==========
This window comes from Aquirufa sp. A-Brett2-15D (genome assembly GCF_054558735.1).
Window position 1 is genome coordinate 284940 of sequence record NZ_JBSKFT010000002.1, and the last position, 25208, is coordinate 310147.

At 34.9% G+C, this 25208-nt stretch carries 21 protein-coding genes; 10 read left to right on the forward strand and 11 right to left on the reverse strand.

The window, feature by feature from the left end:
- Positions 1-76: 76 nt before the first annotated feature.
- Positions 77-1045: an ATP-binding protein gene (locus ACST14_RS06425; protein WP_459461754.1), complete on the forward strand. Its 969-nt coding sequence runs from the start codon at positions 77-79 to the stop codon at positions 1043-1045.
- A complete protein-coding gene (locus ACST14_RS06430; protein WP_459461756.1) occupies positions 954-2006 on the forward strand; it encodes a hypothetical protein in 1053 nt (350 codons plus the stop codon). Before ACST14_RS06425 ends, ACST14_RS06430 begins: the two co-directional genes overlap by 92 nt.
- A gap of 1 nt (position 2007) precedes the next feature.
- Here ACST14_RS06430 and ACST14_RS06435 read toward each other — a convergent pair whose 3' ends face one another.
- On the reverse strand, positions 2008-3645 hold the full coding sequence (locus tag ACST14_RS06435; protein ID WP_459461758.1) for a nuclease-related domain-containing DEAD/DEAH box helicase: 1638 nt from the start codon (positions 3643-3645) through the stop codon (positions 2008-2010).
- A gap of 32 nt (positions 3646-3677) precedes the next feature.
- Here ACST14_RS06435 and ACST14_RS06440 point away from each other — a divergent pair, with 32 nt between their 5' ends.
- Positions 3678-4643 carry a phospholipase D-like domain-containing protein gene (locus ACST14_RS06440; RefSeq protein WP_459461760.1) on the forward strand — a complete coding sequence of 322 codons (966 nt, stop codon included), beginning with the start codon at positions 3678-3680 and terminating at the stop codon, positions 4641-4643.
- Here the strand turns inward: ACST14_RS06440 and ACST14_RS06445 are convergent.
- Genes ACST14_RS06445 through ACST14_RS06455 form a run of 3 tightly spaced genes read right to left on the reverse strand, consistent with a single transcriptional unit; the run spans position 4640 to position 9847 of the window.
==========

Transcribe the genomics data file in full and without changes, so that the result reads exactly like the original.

This window comes from Aquirufa sp. A-Brett2-15D (genome assembly GCF_054558735.1).
Window position 1 is genome coordinate 284940 of sequence record NZ_JBSKFT010000002.1, and the last position, 25208, is coordinate 310147.

At 34.9% G+C, this 25208-nt stretch carries 21 protein-coding genes; 10 read left to right on the forward strand and 11 right to left on the reverse strand.

The window, feature by feature from the left end:
- Positions 1-76: 76 nt before the first annotated feature.
- Positions 77-1045: an ATP-binding protein gene (locus ACST14_RS06425; protein WP_459461754.1), complete on the forward strand. Its 969-nt coding sequence runs from the start codon at positions 77-79 to the stop codon at positions 1043-1045.
- A complete protein-coding gene (locus ACST14_RS06430; protein WP_459461756.1) occupies positions 954-2006 on the forward strand; it encodes a hypothetical protein in 1053 nt (350 codons plus the stop codon). Before ACST14_RS06425 ends, ACST14_RS06430 begins: the two co-directional genes overlap by 92 nt.
- A gap of 1 nt (position 2007) precedes the next feature.
- Here ACST14_RS06430 and ACST14_RS06435 read toward each other — a convergent pair whose 3' ends face one another.
- On the reverse strand, positions 2008-3645 hold the full coding sequence (locus tag ACST14_RS06435; protein ID WP_459461758.1) for a nuclease-related domain-containing DEAD/DEAH box helicase: 1638 nt from the start codon (positions 3643-3645) through the stop codon (positions 2008-2010).
- A gap of 32 nt (positions 3646-3677) precedes the next feature.
- Here ACST14_RS06435 and ACST14_RS06440 point away from each other — a divergent pair, with 32 nt between their 5' ends.
- Positions 3678-4643 carry a phospholipase D-like domain-containing protein gene (locus ACST14_RS06440; RefSeq protein WP_459461760.1) on the forward strand — a complete coding sequence of 322 codons (966 nt, stop codon included), beginning with the start codon at positions 3678-3680 and terminating at the stop codon, positions 4641-4643.
- Here the strand turns inward: ACST14_RS06440 and ACST14_RS06445 are convergent.
- Genes ACST14_RS06445 through ACST14_RS06455 form a run of 3 tightly spaced genes read right to left on the reverse strand, consistent with a single transcriptional unit; the run spans position 4640 to position 9847 of the window.